James G. Clark investigates the destruction of western Europe's medieval heritage during the First World War, as churches and cathedrals became targets, and how it made people think anew about their nations's pasts.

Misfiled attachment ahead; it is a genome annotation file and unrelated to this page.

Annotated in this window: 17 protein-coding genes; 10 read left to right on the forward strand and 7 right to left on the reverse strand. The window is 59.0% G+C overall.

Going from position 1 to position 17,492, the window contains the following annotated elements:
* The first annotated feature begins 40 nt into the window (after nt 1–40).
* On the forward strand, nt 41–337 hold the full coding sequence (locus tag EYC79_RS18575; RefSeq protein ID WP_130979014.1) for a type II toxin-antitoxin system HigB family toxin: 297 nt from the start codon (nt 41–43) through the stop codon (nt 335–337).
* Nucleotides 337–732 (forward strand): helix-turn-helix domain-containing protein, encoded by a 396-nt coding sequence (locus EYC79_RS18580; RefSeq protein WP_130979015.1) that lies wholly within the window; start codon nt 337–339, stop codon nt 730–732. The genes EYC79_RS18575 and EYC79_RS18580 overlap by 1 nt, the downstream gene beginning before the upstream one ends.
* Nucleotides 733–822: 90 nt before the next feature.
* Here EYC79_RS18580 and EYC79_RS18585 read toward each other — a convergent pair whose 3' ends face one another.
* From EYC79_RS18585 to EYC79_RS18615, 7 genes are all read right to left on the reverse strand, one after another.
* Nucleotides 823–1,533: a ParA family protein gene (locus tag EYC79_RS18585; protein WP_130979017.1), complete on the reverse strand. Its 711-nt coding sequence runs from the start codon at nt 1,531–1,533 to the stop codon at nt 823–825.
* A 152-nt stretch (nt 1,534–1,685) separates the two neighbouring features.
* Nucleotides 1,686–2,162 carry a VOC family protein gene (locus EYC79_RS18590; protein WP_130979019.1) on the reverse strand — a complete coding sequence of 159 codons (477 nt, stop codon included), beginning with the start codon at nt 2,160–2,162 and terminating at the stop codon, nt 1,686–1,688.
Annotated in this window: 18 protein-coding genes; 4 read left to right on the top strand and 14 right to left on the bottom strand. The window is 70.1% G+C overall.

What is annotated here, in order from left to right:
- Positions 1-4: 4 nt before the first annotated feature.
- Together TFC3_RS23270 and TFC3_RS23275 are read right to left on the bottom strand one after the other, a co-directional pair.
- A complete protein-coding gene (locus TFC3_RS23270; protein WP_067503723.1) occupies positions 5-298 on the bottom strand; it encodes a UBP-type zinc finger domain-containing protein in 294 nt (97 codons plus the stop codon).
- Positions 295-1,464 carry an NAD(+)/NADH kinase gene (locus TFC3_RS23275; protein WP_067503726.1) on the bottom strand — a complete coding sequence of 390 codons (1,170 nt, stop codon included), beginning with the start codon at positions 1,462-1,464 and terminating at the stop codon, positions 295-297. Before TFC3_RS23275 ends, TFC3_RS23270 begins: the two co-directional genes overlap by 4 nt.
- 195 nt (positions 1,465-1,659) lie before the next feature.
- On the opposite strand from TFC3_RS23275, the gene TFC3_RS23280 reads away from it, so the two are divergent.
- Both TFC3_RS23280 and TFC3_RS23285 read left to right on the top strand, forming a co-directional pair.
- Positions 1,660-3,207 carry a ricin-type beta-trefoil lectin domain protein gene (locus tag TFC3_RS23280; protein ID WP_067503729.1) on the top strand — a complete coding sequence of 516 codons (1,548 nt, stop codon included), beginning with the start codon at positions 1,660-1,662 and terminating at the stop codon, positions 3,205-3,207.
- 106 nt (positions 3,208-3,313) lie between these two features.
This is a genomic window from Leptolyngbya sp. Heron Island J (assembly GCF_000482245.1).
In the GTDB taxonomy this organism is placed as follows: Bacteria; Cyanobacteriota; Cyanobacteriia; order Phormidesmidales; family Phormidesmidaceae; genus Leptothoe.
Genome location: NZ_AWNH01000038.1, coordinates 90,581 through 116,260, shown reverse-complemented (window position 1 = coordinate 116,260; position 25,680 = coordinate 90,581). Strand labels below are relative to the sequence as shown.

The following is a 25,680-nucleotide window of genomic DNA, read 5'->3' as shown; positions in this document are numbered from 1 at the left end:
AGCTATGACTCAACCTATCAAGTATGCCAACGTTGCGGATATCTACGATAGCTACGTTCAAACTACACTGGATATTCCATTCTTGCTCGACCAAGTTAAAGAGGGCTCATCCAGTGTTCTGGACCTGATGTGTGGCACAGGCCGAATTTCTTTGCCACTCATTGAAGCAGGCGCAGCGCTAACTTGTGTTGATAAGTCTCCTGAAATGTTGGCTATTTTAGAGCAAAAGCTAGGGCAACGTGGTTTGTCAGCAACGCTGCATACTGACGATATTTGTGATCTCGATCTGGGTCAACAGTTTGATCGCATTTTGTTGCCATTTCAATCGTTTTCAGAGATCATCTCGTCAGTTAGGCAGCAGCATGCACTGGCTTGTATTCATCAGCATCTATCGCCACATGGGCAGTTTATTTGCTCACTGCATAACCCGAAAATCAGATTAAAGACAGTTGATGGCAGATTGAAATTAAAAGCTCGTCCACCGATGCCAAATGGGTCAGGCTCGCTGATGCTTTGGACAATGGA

Through to 2018 we will see a succession of sombre centenaries marking the many major and minor tragedies of the First World War. Among the most poignant datelines are those recalling a litany of medieval landmarks that fell along the frontline almost from the opening hours of the war: at first, simply shattered by the German army's rapid advance and then steadily eroded by mutually destructive attrition. Treasured symbols of its commercial and cultural power in the later Middle Ages, Belgium's heritage churches bore the full ferocity of the first salvoes. Liège's late Gothic cathedral of St Paul came under enemy bombardment on the second, sweltering day of the war and, following the fall of the medieval walled city of Namur on August 23rd, 1914, the German Third Army took Dinant on the same day. There they toppled the distinctive Reformation-era pyriform dome of its collegiate church, an act of destruction that was eclipsed by the massacre of 600 townspeople. No doubt in the next four years most of the major milestones in the conflict will be marked, but, perhaps increasingly, we will also remember and reflect on those experiences – mechanisation, civilian bombardment – which, after the passage of a century, we can see more clearly represent moments of great cultural transformation.
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